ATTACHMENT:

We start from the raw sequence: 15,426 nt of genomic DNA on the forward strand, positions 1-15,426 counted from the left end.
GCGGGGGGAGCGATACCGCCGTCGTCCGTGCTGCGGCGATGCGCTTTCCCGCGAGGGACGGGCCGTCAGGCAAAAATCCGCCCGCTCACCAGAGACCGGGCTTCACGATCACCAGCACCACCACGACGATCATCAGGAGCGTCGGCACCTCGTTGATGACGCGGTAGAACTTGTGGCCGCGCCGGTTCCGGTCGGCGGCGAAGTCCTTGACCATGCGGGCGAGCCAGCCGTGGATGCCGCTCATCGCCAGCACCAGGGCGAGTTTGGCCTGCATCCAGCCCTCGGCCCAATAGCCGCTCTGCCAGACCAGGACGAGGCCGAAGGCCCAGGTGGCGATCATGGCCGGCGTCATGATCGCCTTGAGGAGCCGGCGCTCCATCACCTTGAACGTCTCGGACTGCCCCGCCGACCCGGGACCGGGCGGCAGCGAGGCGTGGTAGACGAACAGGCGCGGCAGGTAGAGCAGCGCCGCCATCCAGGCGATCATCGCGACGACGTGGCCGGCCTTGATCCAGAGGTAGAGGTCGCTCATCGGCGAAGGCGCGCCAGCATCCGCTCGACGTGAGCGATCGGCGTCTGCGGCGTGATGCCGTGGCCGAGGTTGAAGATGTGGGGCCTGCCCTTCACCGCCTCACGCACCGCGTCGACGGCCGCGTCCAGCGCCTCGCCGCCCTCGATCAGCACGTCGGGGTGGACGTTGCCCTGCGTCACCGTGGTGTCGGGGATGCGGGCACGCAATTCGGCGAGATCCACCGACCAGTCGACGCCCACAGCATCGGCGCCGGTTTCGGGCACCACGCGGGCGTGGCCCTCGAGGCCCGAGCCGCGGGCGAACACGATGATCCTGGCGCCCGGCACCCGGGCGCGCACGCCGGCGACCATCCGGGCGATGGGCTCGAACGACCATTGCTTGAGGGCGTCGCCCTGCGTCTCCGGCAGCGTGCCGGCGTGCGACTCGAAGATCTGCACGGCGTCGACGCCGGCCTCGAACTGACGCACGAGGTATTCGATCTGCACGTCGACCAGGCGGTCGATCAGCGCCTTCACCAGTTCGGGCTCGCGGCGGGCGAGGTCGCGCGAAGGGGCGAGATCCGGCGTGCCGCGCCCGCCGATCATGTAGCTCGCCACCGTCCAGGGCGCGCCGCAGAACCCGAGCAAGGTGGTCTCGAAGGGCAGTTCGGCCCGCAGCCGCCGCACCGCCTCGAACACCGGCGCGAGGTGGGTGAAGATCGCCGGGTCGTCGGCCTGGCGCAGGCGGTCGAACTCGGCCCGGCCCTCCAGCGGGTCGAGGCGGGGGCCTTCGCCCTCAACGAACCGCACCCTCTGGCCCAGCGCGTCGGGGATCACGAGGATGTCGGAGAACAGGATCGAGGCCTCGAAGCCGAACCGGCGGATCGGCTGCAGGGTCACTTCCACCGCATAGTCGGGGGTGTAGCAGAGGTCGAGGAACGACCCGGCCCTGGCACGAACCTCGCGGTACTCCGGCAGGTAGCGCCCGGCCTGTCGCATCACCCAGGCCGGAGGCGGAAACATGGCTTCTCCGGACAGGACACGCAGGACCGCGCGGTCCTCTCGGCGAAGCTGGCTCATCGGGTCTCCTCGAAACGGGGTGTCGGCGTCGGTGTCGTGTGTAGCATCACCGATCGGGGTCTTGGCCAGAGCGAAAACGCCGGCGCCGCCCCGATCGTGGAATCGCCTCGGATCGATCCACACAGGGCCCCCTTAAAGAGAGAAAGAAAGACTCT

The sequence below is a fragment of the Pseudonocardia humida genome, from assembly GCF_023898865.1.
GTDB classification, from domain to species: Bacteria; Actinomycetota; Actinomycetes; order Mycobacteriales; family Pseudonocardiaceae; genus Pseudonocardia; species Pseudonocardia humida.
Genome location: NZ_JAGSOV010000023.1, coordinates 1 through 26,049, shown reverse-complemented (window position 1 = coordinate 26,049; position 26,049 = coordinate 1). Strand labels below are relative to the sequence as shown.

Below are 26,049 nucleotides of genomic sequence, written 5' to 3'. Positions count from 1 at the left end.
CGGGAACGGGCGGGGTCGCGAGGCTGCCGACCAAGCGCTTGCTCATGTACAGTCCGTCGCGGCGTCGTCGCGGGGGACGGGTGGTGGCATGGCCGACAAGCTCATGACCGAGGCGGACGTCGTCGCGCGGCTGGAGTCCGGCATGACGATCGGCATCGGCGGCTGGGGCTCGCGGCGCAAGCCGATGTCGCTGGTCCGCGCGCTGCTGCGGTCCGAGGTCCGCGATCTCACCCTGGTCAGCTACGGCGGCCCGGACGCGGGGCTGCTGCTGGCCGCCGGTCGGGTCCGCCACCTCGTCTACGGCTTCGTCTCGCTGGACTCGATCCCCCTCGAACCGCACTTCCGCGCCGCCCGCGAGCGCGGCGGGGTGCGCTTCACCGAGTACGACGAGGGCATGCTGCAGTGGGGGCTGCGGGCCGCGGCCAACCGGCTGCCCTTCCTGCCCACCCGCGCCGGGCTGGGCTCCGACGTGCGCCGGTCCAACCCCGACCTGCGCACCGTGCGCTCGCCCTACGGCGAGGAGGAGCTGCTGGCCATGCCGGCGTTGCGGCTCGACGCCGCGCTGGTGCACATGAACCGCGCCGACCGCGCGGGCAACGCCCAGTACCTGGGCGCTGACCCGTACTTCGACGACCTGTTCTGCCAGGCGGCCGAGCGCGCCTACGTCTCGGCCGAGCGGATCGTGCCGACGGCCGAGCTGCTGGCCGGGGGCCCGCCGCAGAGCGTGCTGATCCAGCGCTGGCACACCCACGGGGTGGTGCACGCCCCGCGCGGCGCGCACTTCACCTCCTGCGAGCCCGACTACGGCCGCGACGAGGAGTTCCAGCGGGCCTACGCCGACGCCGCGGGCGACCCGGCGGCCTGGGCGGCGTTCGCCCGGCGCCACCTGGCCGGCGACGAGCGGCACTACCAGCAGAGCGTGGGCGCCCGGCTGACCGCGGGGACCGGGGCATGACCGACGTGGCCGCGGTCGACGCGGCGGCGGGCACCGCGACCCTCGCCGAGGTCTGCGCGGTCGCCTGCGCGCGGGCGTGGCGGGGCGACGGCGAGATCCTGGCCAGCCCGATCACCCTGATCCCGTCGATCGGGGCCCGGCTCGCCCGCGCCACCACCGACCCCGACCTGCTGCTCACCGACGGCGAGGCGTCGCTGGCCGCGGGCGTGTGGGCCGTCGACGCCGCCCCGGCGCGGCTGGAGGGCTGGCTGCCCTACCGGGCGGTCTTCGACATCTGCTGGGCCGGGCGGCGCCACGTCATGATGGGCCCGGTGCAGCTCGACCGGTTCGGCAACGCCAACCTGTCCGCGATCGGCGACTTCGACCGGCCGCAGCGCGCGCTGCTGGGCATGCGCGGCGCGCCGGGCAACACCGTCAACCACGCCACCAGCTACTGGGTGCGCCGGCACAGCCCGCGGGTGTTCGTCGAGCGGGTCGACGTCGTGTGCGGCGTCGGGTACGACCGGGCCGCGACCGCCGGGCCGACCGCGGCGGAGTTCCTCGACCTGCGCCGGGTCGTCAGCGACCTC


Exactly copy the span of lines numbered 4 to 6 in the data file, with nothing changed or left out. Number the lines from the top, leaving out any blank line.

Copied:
GTDB classification, from domain to species: Bacteria; Actinomycetota; Actinomycetes; order Mycobacteriales; family Pseudonocardiaceae; genus Pseudonocardia; species Pseudonocardia humida.
Genome location: NZ_JAGSOV010000023.1, coordinates 1 through 26,049, shown reverse-complemented (window position 1 = coordinate 26,049; position 26,049 = coordinate 1). Strand labels below are relative to the sequence as shown.

Below are 26,049 nucleotides of genomic sequence, written 5' to 3'. Positions count from 1 at the left end.